Third, the U.S. must informally cooperate with Iran in areas of shared interests. Nothing else could so improve our position in the Middle East. The price for success will include dropping U.S. resistance to Iran's nuclear weapons program. This will be as distasteful for U.S. leaders as cutting and running, but it is no less essential. That's because we do share vital common interests with Iran. We both want to defeat Al Qaeda and the Taliban (Iran hates both). We both want stability in Iraq (Iran will have influence over the Shiite Iraqi south regardless of what we do, but neither Washington nor Tehran want chaos). And we can help each other when it comes to oil: Iran needs our technology to produce more oil, and we simply need more oil.

    Accepting Iran's nuclear weapons is a small price to pay for the likely benefits. Moreover, its nuclear program will proceed whether we like it or not. Accepting it might well soften Iran's support for Hezbollah, and it will definitely undercut Russia's pernicious influence with Tehran.

    Fourth, real progress must be made on the Palestinian issue as a foundation for Middle East peace. The invasion of Iraq and the U.S. tilt toward Israel have dangerously reduced Washington's power to broker peace or to guarantee Israel's security. We now need Europe's help. And good relations with Iran would help dramatically.

    No strategy can succeed without these components. We must cut and run tactically in order to succeed strategically. The United States needs to restore its reputation so that its capacity to lead constructively will cost us less.

    http://www.latimes.com/news/opinion/la-oe-odom31oct31,0,6123563.story?coll=la-opinion-center
     
  2. CSM
    Offline

    CSM Senior Member

    Joined:
    Jul 7, 2004
    Messages:
    6,907
    Thanks Received:
    708
    Trophy Points:
    48
    Location:
    Northeast US
    Ratings:
    +708
    Well, more appeasement and surrender from the wrong coast...what a surprise!
     
  3. manu1959
    Offline

    manu1959 Left Coast Isolationist

    Joined:
    Oct 28, 2004
    Messages:
    13,761
    Thanks Received:
    1,625
    Trophy Points:
    48
    Location:
    california
    Ratings:
    +1,626
    kerry knows how to cut and run....just ask the swift boat vets.....or congress when he testifed that he was a war criminal....
     
    • Thank You! Thank You! x 2
  4. Gunny
    Offline

    Gunny Gold Member

    Joined:
    Dec 27, 2004
    Messages:
    44,689
    Thanks Received:
    6,753
    Trophy Points:
    198
    Location:
    The Republic of Texas
    Ratings:
    +6,770
    Had to rep THAT.:laugh:
     
  5. Redhots
    Offline

    Redhots Member

    Joined:
    Apr 9, 2006
    Messages:
    507
    Thanks Received:
    36
    Trophy Points:
    16
    Ratings:
    +36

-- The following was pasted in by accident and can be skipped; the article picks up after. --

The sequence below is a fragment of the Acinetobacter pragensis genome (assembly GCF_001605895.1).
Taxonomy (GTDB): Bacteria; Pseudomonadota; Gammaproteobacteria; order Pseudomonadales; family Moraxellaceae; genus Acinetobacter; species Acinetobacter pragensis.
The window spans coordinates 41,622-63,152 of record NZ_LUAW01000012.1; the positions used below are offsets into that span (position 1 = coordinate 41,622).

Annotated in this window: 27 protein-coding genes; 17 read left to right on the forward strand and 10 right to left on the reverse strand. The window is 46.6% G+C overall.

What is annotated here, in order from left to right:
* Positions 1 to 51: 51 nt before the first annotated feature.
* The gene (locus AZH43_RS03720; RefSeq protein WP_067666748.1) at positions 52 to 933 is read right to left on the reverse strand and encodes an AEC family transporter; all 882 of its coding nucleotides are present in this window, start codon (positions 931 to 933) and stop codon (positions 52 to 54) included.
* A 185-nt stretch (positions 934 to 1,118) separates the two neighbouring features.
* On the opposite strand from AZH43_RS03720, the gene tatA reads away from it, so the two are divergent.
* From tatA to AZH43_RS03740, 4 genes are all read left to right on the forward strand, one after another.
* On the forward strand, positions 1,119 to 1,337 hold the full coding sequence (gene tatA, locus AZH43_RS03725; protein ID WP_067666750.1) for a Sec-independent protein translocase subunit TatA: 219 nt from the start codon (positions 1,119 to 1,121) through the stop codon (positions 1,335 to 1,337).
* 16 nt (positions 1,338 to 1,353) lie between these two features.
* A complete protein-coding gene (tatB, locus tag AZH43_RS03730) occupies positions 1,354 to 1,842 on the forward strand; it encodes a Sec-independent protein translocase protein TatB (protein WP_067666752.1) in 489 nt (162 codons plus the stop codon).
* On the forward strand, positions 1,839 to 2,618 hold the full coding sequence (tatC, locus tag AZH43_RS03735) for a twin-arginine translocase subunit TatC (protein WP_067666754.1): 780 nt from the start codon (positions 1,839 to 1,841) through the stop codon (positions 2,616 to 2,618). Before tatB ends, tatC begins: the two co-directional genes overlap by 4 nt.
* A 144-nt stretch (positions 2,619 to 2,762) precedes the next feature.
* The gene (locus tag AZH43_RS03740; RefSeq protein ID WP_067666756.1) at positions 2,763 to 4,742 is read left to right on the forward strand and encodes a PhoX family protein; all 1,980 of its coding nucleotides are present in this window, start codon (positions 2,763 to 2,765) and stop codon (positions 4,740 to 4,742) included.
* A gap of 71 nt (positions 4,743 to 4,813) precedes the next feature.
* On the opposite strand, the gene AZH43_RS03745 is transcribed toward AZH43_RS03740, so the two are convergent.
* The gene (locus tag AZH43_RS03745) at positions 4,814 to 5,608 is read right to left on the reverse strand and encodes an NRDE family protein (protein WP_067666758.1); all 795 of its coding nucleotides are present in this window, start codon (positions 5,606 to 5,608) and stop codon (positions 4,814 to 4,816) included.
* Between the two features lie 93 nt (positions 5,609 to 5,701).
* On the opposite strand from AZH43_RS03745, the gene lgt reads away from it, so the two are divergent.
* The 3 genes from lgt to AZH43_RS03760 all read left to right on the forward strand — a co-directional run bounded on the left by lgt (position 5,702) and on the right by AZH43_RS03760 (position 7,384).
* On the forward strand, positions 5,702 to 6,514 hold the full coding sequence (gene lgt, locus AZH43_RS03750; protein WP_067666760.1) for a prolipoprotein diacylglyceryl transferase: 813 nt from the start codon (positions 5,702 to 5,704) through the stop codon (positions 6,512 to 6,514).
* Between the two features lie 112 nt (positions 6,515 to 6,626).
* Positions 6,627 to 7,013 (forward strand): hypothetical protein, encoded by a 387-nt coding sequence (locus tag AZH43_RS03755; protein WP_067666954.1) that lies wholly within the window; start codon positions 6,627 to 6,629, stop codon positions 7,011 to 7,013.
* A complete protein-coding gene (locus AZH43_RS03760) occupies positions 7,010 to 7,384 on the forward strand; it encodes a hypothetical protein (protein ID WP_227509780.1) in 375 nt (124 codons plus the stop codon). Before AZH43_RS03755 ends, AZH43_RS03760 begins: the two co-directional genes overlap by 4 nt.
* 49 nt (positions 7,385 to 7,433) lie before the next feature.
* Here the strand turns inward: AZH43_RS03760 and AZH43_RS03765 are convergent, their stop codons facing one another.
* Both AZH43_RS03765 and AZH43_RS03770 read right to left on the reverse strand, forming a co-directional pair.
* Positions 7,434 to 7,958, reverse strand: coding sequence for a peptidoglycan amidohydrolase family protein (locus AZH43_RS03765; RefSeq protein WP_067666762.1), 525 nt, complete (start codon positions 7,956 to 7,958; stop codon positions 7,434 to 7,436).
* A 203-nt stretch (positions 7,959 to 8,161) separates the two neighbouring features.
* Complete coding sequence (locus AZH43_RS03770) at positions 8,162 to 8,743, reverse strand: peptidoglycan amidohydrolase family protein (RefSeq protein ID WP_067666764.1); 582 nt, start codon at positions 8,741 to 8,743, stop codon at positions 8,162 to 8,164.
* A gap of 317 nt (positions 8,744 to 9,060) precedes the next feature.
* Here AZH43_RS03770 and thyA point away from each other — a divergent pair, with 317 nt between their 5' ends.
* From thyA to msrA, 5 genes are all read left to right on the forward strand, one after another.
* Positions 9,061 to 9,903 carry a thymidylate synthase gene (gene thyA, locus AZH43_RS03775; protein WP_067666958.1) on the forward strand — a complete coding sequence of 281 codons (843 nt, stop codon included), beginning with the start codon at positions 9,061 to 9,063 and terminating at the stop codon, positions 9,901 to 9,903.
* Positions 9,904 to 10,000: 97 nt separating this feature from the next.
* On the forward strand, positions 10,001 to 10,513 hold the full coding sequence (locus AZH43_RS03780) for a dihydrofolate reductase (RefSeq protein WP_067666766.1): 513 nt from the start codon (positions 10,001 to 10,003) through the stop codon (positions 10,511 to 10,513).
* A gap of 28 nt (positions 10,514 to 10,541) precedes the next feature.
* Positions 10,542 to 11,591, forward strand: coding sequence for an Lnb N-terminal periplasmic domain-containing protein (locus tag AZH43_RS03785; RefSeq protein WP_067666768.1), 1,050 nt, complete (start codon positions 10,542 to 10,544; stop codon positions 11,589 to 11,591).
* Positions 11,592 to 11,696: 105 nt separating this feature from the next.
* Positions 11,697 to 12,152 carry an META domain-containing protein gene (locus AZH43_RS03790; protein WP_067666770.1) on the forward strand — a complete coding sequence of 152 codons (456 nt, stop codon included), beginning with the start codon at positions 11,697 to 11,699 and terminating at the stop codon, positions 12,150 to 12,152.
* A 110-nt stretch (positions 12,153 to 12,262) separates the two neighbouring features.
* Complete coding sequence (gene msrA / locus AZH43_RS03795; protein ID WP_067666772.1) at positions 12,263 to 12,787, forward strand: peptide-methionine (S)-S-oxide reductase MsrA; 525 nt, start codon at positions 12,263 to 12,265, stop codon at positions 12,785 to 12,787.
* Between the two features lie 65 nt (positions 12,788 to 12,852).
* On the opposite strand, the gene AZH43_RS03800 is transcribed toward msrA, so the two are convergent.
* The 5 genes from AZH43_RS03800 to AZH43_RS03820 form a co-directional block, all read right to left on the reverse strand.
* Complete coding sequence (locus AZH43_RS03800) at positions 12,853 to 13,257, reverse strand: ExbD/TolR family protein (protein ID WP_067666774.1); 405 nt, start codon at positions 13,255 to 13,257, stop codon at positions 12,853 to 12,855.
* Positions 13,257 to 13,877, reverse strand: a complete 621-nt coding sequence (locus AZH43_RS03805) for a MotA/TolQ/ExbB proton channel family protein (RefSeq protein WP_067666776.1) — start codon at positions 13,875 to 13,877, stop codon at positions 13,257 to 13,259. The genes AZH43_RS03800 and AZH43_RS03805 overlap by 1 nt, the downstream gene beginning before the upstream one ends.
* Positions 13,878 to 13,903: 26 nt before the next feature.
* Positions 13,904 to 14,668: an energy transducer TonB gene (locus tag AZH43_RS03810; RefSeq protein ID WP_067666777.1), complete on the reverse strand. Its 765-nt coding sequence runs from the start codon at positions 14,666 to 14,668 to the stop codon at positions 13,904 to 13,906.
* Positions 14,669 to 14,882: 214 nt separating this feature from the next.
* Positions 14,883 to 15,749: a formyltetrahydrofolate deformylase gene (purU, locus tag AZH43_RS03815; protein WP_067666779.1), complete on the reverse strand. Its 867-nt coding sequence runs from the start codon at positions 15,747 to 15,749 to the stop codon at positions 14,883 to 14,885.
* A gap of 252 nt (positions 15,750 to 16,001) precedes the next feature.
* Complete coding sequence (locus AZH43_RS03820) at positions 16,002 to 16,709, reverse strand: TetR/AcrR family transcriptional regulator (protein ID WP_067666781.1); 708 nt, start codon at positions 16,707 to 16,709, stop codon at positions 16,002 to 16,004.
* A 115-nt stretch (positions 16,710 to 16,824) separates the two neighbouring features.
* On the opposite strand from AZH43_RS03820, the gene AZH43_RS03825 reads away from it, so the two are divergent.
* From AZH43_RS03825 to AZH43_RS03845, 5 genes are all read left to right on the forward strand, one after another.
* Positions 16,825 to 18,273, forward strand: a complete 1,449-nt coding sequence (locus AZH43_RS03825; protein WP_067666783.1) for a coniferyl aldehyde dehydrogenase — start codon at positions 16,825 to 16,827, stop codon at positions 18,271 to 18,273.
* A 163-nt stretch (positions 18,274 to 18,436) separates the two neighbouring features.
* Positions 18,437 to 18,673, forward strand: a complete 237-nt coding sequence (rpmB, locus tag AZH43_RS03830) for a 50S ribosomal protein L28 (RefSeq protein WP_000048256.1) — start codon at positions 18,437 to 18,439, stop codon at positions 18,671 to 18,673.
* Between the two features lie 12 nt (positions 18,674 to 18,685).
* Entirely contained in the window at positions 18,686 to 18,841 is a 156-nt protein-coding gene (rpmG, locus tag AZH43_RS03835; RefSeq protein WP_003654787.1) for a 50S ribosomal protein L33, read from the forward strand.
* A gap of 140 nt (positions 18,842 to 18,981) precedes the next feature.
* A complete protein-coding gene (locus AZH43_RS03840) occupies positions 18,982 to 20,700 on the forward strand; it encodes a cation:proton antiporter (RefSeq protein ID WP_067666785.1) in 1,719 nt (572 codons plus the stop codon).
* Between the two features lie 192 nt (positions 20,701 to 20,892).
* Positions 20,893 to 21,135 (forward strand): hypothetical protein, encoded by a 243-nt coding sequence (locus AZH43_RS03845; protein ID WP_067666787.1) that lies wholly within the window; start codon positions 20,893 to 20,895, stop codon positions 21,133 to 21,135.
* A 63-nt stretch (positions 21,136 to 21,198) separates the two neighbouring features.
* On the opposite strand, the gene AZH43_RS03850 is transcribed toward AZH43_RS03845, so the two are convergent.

Your solution is what exactly again?

    Or do you think everything is going OK more or less?
     
  6. 1549
    Offline

    1549 Active Member

    Joined:
    Apr 12, 2006
    Messages:
    676
    Thanks Received:
    59
    Trophy Points:
    28
    Location:
    New Jersey
    Ratings:
    +59
    Note that the article was printed by the L.A. Times, but written by a Yale professor. Which coast is wrong?
     
  7. Bullypulpit
    Offline

    Bullypulpit Senior Member

    Joined:
    Jan 7, 2004
    Messages:
    5,849
    Thanks Received:
    378
    Trophy Points:
    48
    Location:
    Columbus, OH
    Ratings:
    +379
    Well golly, Chimpy was awfully cut-and-runny in Afghanistan, where the REAL threat to America originated. And "Stay-the-course" is just getting our troops knocked over like ducks at a shooting gallery in Iraq, with no end in sight.
     
  8. Bullypulpit
    Offline

    Bullypulpit Senior Member

    Joined:
    Jan 7, 2004
    Messages:
    5,849
    Thanks Received:
    378
    Trophy Points:
    48
    Location:
    Columbus, OH
    Ratings:
    +379
    I notice that you left off the Lt. Gen. (RET) part. Loser.
     
  9. CSM
    Offline

    CSM Senior Member

    Joined:
    Jul 7, 2004
    Messages:
    6,907
    Thanks Received:
    708
    Trophy Points:
    48
    Location:
    Northeast US
    Ratings:
    +708
    Actually, I think that if we as a nation persevere, instead of giving up because "it's too hard and nobody likes us" then things will be fine.
     
  10. CSM
    Offline

    CSM Senior Member

    Joined:
    Jul 7, 2004
    Messages:
    6,907
    Thanks Received:
    708
    Trophy Points:
    48
    Location:
    Northeast US
    Ratings:
    +708
    Yeah, he is a prime example of the "political generals" that were/are so prevalent after VietNam. The PC environment made guys like him promotable and left warriors out of the process. If you read Odom's bio, he was a staff weenie...and while he did serve and should be respected for that, I am not so sure his tactical expertise is above reproach.
     

Share This Page